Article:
Chantilly Lace and a Pretty Face

Lynn Schoeffler © 2008

   
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You may remember that last issue I was having fun painting Chantilly lace with Jacquard’s Lumiere fabric paints.

In this issue, I put my efforts to use by “re-purposing” this little purse purchased in a thrift store for a few dollars. It’s possible that this plain little piece started off life as a bride’s maid accessory, but now I think it’s ready for an evening at the theatre—don’t you?

When you’re out browsing the re-sale shops and thrift stores, look for these items that can be de-constructed, embellished and put back together again. This purse was a good choice because the closure snap was positioned on the underneath side of the front flap, ensuring that the flap could be pried apart.

Begin the dismantling process by carefully inserting a letter opener or small, flat screwdriver between the layers of the flap, to gently pry them apart. As you can see in the photo, there was a slight fraying of the fabric at the edge of the flap near the point. I treated it with a little fray-check product and decided that the fabric would still re-cover the edge. Peel the fabric layer away from the cardboard form.

When determining the design for the purse, keep in mind that lots of stitching will shrink the purse fabric; for that reason, I didn’t choose a traditional CQ method. Most of the embellishment here is couched on, with a few simple embroidery stitches for emphasis. Since I could not detach the flap of the purse from the body, easily worked embellishment was key.

For a crazy quilted look, you could work a piece on muslin cut to size, leaving a quarter inch border. Turn the border under and appliqué the crazy quilted piece in place on the surface fabric of the purse, using fabrics with less body like silk and light cottons. Border the embroidery with a narrow trim.

Choosing silk organza for the ribbon back ground for the photo solved several issues: I wanted a very light weight ribbon that would gently curve across the face of the purse, and I knew that I would need to tuck it between the layers of the flap for a neat finish. Also, I needed a width that wasn’t easily available. For the lovely vintage look, I began distressing the organza by wetting it, and crushing it in my hand. I set the crushing by using a very hot iron; the initial trial with the iron on the silk setting didn’t hold the wrinkles as well. For even more texture, I rolled and twisted the length, and set it again with the hot iron. In photo three, I pinned the ribbon to the face of the purse in the curved pattern, and appliquéd it on.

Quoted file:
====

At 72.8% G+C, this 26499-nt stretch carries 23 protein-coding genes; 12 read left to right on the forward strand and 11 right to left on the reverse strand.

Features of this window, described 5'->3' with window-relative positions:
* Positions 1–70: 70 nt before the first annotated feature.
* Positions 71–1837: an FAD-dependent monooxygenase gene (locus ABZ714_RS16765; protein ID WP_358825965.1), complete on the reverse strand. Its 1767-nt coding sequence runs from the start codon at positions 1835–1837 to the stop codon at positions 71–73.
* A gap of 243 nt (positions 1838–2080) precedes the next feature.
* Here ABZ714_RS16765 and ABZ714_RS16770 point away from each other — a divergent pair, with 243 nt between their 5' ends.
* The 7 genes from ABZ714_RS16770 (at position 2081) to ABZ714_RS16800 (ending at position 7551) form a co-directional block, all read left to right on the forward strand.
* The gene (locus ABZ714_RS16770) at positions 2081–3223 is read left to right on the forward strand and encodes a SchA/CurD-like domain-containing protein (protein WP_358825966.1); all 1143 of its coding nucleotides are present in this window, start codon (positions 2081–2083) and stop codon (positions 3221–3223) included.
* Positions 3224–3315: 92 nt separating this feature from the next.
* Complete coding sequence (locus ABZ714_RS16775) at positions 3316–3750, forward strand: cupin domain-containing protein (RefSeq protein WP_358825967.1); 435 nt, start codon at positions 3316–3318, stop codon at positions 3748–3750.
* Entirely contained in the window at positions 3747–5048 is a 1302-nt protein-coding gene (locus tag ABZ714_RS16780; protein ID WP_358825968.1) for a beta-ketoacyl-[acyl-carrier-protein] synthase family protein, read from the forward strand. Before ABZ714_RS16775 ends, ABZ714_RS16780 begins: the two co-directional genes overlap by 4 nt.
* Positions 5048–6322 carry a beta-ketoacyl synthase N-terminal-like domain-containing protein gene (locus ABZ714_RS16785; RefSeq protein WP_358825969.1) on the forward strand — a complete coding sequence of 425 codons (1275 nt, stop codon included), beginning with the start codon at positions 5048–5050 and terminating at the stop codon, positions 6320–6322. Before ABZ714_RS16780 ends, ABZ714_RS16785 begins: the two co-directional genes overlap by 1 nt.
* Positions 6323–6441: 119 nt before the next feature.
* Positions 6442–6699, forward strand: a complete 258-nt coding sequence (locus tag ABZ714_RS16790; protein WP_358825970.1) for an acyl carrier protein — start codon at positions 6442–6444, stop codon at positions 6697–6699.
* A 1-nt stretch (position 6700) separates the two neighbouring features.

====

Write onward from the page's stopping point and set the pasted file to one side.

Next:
The embellishment was finished with my painted lace couched onto either side of the silky; nestled into the silk ribbon flowers of her hat is a tiny scrap of gold painted lace. The three small gold buttons traveling up the right side of the flap are vintage cloth doll buttons that were sadly discolored—they were also painted with an old brass color.

To finish the purse, I added a layer of thin, woven interfacing on to the wrong side of the flap fabric, sealing in the knots from the embellishing, and providing a smooth surface for the glue. Using fabric glue such as Fabri-Tac, glue the purse fabric back onto the cardboard lining, stretching the fabric as you go. Wrap the edge of the fabric over the cardboard. I used a strong T-pin inserted into the fabric, tugging gently to help get the fabric completely stretched, and lying as smoothly as possible against the cardboard. Bring the ends of any trailing embellishment over the edge of the cardboard and glue. Pin completely around the edge of the cardboard with T-pins, and let dry overnight.

After the glue is dry, remove all the pins. With a strong craft glue like E6000, glue all the layers of the flap together, paying particular attention to the edges, and making sure that the top layer meets the bottom layer of the flap—I needed to lay the purse flat, and gently pull the layers together. Use a piece of muslin folded along the edge of the flap to protect the fabric; clamp edges, and let dry. The tiny clamps in the photos worked better than the clothes pins—request some on your husband’s next trip to the hardware!

Line the edge of the flap with a coordinating trim; I used glue for a tight bond, and to further seal the edge of the flap. Tuck the ends of the trim at the back of the flap between the layers by prying them open just slightly. Re-glue if necessary.

And finally, when the tassel I had in my stash was too brightly colored to match, I painted that too! Mostly water with a dab of the old brass color made the tassel a little stiffer, but not enough to worry about.

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